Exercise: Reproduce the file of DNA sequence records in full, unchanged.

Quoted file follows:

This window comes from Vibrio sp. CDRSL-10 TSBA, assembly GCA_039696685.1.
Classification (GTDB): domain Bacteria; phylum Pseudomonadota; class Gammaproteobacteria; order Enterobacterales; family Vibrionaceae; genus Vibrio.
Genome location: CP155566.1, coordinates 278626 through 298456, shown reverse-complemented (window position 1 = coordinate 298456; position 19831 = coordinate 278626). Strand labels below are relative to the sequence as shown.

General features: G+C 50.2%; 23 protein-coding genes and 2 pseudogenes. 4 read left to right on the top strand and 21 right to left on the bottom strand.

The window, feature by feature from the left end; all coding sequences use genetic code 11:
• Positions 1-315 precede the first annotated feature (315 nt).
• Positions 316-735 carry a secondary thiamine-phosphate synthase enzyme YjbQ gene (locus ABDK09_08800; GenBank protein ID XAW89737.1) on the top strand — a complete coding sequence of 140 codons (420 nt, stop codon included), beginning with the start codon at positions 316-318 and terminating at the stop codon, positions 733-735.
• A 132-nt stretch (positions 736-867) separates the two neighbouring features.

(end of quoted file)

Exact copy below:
This window comes from Vibrio sp. CDRSL-10 TSBA, assembly GCA_039696685.1.
Classification (GTDB): domain Bacteria; phylum Pseudomonadota; class Gammaproteobacteria; order Enterobacterales; family Vibrionaceae; genus Vibrio.
Genome location: CP155566.1, coordinates 278626 through 298456, shown reverse-complemented (window position 1 = coordinate 298456; position 19831 = coordinate 278626). Strand labels below are relative to the sequence as shown.

General features: G+C 50.2%; 23 protein-coding genes and 2 pseudogenes. 4 read left to right on the top strand and 21 right to left on the bottom strand.

The window, feature by feature from the left end; all coding sequences use genetic code 11:
• Positions 1-315 precede the first annotated feature (315 nt).
• Positions 316-735 carry a secondary thiamine-phosphate synthase enzyme YjbQ gene (locus ABDK09_08800; GenBank protein ID XAW89737.1) on the top strand — a complete coding sequence of 140 codons (420 nt, stop codon included), beginning with the start codon at positions 316-318 and terminating at the stop codon, positions 733-735.
• A 132-nt stretch (positions 736-867) separates the two neighbouring features.